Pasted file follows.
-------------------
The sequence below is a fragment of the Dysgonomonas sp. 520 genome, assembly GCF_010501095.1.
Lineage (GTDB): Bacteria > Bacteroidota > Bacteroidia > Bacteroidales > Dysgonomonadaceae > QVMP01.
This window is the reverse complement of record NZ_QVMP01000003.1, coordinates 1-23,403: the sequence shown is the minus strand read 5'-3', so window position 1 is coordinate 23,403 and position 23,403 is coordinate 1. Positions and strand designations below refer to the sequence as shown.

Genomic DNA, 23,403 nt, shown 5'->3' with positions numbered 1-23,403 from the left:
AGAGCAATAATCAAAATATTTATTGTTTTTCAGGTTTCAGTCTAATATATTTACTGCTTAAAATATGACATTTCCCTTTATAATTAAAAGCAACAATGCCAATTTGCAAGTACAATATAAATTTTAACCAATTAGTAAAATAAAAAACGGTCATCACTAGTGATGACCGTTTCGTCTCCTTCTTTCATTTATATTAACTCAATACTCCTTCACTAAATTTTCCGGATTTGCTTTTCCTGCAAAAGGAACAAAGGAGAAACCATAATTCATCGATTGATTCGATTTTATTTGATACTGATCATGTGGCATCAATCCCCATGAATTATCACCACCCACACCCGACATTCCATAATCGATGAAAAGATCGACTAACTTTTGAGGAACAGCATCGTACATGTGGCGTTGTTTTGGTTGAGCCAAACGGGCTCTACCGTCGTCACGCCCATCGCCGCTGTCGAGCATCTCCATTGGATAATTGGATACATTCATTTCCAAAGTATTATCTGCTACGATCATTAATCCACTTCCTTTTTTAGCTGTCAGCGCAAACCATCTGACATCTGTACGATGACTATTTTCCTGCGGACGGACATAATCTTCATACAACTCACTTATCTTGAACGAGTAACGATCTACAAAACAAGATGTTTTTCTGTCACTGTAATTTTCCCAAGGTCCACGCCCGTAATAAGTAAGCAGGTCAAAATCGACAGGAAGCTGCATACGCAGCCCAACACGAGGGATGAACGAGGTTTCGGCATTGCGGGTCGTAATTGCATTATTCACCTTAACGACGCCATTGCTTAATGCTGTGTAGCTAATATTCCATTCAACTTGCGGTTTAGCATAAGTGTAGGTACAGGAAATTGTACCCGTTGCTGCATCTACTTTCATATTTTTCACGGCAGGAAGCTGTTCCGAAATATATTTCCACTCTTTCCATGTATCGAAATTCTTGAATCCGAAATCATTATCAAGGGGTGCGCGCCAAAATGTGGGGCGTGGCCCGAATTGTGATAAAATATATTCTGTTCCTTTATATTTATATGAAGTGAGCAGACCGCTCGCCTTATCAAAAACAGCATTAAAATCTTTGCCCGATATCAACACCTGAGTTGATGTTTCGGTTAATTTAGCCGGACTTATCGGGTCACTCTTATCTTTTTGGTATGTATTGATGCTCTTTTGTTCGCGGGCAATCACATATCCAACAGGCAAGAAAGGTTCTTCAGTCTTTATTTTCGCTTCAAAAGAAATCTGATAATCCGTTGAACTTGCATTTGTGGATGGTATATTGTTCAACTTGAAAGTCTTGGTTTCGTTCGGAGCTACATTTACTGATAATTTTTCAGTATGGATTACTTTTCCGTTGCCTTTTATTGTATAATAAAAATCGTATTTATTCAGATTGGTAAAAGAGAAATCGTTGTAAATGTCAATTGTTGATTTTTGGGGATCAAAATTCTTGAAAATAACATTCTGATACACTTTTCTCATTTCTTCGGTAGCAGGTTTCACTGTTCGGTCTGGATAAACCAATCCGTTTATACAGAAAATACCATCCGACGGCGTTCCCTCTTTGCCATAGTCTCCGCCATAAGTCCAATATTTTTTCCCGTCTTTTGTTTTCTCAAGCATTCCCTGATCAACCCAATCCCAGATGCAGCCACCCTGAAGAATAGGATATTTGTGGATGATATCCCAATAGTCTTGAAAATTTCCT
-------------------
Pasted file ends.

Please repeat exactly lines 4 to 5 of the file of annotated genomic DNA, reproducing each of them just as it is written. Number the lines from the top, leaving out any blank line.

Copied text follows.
Genomic DNA, 23,403 nt, shown 5'->3' with positions numbered 1-23,403 from the left:
AGAGCAATAATCAAAATATTTATTGTTTTTCAGGTTTCAGTCTAATATATTTACTGCTTAAAATATGACATTTCCCTTTATAATTAAAAGCAACAATGCCAATTTGCAAGTACAATATAAATTTTAACCAATTAGTAAAATAAAAAACGGTCATCACTAGTGATGACCGTTTCGTCTCCTTCTTTCATTTATATTAACTCAATACTCCTTCACTAAATTTTCCGGATTTGCTTTTCCTGCAAAAGGAACAAAGGAGAAACCATAATTCATCGATTGATTCGATTTTATTTGATACTGATCATGTGGCATCAATCCCCATGAATTATCACCACCCACACCCGACATTCCATAATCGATGAAAAGATCGACTAACTTTTGAGGAACAGCATCGTACATGTGGCGTTGTTTTGGTTGAGCCAAACGGGCTCTACCGTCGTCACGCCCATCGCCGCTGTCGAGCATCTCCATTGGATAATTGGATACATTCATTTCCAAAGTATTATCTGCTACGATCATTAATCCACTTCCTTTTTTAGCTGTCAGCGCAAACCATCTGACATCTGTACGATGACTATTTTCCTGCGGACGGACATAATCTTCATACAACTCACTTATCTTGAACGAGTAACGATCTACAAAACAAGATGTTTTTCTGTCACTGTAATTTTCCCAAGGTCCACGCCCGTAATAAGTAAGCAGGTCAAAATCGACAGGAAGCTGCATACGCAGCCCAACACGAGGGATGAACGAGGTTTCGGCATTGCGGGTCGTAATTGCATTATTCACCTTAACGACGCCATTGCTTAATGCTGTGTAGCTAATATTCCATTCAACTTGCGGTTTAGCATAAGTGTAGGTACAGGAAATTGTACCCGTTGCTGCATCTACTTTCATATTTTTCACGGCAGGAAGCTGTTCCGAAATATATTTCCACTCTTTCCATGTATCGAAATTCTTGAATCCGAAATCATTATCAAGGGGTGCGCGCCAAAATGTGGGGCGTGGCCCGAATTGTGATAAAATATATTCTGTTCCTTTATATTTATATGAAGTGAGCAGACCGCTCGCCTTATCAAAAACAGCATTAAAATCTTTGCCCGATATCAACACCTGAGTTGATGTTTCGGTTAATTTAGCCGGACTTATCGGGTCACTCTTATCTTTTTGGTATGTATTGATGCTCTTTTGTTCGCGGGCAATCACATATCCAACAGGCAAGAAAGGTTCTTCAGTCTTTATTTTCGCTTCAAAAGAAATCTGATAATCCGTTGAACTTGCATTTGTGGATGGTATATTGTTCAACTTGAAAGTCTTGGTTTCGTTCGGAGCTACATTTACTGATAATTTTTCAGTATGGATTACTTTTCCGTTGCCTTTTATTGTATAATAAAAATCGTATTTATTCAGATTGGTAAAAGAGAAATCGTTGTAAATGTCAATTGTTGATTTTTGGGGATCAAAATTCTTGAAAATAACATTCTGATACACTTTTCTCATTTCTTCGGTAGCAGGTTTCACTGTTCGGTCTGGATAAACCAATCCGTTTATACAGAAAATACCATCCGACGGCGTTCCCTCTTTGCCATAGTCTCCGCCATAAGTCCAATATTTTTTCCCGTCTTTTGTTTTCTCAAGCATTCCCTGATCAACCCAATCCCAGATGCAGCCACCCTGAAGAATAGGATATTTGTGGATGATATCCCAATAGTCTTGAAAATTTCCT